• Spacing: 8-10 inches within row, fourteen inches between rows, three rows per bed.
  • Once established chamomile will spread to fill in the spaces between plants.

Pests

Disease

  • Powdery mildew – causes plant to look powdery
  • White rust
  • Leaf blight – causes leaves and center of plant to rot. Looks like yellow-brown patches on leaves
  • Damping off – causes chamomile sprout to wither and die unexpectedly. Occurs when fungus grows due to overabundant moisture. 

Insects

  • Aphids 
  • Thrips
  • Mealy bugs

Companion plants: California Poppy and Calendula

Harvest

  • Harvest in full bloom every seven to 10 days for a month. Blossom production will decrease after 4 weeks.
  • Flowers can be picked by hand, raked by a blossom comb or cut from the stem.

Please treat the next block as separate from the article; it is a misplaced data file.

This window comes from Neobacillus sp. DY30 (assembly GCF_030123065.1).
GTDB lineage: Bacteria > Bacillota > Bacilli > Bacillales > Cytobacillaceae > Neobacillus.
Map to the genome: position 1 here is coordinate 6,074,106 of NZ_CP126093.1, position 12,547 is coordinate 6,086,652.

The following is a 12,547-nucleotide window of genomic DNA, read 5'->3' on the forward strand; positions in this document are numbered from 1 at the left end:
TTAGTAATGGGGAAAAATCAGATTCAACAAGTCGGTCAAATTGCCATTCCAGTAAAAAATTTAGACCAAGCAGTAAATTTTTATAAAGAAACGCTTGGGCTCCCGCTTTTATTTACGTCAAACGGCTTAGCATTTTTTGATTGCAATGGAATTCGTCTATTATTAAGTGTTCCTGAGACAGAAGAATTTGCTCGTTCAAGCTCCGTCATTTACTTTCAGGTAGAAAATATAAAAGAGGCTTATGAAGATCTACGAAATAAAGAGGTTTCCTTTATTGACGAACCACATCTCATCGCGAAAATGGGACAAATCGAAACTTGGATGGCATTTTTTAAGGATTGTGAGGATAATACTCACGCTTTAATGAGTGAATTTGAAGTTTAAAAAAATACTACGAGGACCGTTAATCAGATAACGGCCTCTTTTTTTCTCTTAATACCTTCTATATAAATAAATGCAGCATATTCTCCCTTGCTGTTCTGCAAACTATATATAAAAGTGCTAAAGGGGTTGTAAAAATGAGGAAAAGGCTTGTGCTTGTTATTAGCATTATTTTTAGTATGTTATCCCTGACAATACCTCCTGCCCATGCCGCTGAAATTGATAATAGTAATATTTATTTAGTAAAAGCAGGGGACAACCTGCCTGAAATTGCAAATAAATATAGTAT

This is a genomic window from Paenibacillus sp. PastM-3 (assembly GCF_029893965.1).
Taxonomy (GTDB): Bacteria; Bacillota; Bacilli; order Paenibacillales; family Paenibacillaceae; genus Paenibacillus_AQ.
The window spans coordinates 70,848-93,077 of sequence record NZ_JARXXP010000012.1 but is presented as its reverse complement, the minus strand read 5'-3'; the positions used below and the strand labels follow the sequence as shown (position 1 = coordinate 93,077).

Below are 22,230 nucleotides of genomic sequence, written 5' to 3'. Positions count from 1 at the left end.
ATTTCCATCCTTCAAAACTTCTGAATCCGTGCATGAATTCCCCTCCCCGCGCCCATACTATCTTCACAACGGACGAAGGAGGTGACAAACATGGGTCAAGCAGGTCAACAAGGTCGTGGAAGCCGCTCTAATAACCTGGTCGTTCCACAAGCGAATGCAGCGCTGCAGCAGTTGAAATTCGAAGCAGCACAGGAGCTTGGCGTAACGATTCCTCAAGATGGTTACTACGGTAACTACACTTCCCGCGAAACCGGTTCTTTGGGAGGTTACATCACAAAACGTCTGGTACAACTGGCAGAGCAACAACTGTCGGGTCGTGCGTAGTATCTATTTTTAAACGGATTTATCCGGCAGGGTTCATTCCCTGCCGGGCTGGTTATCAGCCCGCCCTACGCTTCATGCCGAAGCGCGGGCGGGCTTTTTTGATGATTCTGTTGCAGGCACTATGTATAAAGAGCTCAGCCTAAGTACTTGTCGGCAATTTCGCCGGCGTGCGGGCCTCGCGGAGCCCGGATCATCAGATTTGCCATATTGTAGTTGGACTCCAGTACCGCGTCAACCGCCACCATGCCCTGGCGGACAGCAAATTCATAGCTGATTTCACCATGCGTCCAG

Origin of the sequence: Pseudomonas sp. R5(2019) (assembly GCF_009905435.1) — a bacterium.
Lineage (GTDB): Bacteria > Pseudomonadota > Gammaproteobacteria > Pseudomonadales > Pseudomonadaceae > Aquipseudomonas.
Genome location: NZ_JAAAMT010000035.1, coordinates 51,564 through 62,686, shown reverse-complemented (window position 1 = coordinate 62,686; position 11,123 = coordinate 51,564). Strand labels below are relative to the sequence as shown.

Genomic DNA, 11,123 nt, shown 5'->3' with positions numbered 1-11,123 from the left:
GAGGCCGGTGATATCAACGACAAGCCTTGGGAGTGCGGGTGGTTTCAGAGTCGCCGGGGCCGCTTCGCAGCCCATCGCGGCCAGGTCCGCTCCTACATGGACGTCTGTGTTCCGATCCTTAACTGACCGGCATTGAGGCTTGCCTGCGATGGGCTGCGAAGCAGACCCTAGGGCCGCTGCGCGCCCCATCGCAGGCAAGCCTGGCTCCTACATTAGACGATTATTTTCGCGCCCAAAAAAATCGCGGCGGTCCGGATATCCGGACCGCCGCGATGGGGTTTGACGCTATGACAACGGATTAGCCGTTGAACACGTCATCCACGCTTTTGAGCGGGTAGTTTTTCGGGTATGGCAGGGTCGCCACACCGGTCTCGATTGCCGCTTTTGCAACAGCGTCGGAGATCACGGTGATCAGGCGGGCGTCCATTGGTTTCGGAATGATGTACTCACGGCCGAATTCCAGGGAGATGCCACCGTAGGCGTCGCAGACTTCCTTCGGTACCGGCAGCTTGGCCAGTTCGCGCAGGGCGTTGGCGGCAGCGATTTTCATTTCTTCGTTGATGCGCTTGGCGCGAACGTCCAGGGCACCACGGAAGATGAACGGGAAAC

Harvesting Tools

  • Collection Bag- cloth or paper (something that breathes so that the herbs do not grow mold)
  • Wicker Basket – breathable tool for collecting herbs
  • Hand Sanitizer – avoid transferring contaminants to the plant 
  • A small stool or sitting mat. Optional. May be helpful when harvesting for a long period of time

Harvesting Procedure  

  • Sanitize hands and equipment. 
  • Relax and express gratitude to the plants. Extend positive regenerative energy to the plants. This is a labor-intensive process. It is also an excellent meditation. It can help to clear the mind and put you at oneness with the earth.